The last days of pop icon Michael Jackson where screened as a documentary on ABC last week but it seems the estate of the superstar was unhappy with the material and is now suing the TV network and its owner, Disney, over the programme.

Michael JacksonThe latest documentary on Michael Jackson hasn't gone down well

The Last Days of Michael Jackson aired on 24 May but, according to the lawsuit, the two-hour film used the late King of Pop’s songs and videos without permission.

The lawsuit, held up by Michael Jackson’s estate, said: "Like Disney, the lifeblood of the estate’s business is its intellectual property.

"Yet for some reason, Disney decided it could just use the estate’s most valuable intellectual property for free."

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Court documents claim the estate made its objections to the material being used in the documentary known before it aired.

Disney’s legal team have responded to the legal action, saying the inclusion of copyrighted music fell under "fair use" because of the nature of the documentary. Representatives for ABC added the film "did not infringe on his estate’s right".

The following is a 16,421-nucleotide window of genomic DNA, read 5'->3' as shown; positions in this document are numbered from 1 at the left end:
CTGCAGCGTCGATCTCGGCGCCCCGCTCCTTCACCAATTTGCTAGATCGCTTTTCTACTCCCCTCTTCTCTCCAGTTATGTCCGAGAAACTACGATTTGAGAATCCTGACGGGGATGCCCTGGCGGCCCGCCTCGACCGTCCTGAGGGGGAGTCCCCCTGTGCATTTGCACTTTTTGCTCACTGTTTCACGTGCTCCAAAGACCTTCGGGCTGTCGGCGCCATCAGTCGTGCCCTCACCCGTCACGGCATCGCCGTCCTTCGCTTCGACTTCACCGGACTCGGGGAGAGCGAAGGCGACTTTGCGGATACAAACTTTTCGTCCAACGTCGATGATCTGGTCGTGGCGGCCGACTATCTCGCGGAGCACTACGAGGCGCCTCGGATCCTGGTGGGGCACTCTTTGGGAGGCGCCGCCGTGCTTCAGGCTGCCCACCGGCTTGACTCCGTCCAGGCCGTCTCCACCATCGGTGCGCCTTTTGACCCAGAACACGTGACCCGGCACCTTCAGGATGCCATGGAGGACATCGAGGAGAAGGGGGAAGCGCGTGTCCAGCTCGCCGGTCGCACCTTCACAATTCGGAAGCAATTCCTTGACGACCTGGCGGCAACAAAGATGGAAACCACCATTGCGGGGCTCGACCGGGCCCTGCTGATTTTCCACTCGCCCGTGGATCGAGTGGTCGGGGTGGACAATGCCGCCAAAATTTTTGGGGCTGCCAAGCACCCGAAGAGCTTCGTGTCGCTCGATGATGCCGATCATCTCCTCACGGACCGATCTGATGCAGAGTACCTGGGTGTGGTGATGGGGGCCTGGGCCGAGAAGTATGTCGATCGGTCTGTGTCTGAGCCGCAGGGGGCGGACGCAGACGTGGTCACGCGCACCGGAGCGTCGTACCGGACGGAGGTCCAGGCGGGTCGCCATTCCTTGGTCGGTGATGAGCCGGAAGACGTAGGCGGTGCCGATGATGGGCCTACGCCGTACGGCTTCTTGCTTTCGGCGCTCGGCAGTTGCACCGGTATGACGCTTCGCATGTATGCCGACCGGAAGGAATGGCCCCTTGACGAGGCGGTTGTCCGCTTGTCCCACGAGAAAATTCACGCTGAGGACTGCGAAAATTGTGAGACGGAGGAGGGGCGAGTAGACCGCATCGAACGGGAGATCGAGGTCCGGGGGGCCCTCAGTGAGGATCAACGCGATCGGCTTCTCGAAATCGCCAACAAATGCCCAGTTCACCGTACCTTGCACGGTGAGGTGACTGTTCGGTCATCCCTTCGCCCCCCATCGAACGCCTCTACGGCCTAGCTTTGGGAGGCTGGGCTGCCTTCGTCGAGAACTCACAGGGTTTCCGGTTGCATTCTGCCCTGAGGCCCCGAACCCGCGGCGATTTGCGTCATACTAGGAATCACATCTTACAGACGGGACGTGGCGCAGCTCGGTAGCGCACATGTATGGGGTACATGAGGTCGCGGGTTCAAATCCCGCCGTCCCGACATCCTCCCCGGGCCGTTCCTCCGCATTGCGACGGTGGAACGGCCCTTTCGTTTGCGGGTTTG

The film was billed as a unique look into the singer’s life from his childhood in Gary, Indiana, to his untimely death in 2009 - just months before his British This Is It comeback tour.

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It included never-before-seen interviews the multi-award winning hitmaker conducted with Barbara Walters and Diane Sawyer and interviews with his friends and family.

Shortly after the documentary aired, it received negative reviews from fans and critics alike who claimed it resembled more like an opinion piece than a factual documentary.

The special also received backlash for purposely ignore crucial details, for not mentioning his skin disorder called Vitiligo, for not mentioning the abuse he received by his father as a child and also no mention of his humanitarian and charity efforts.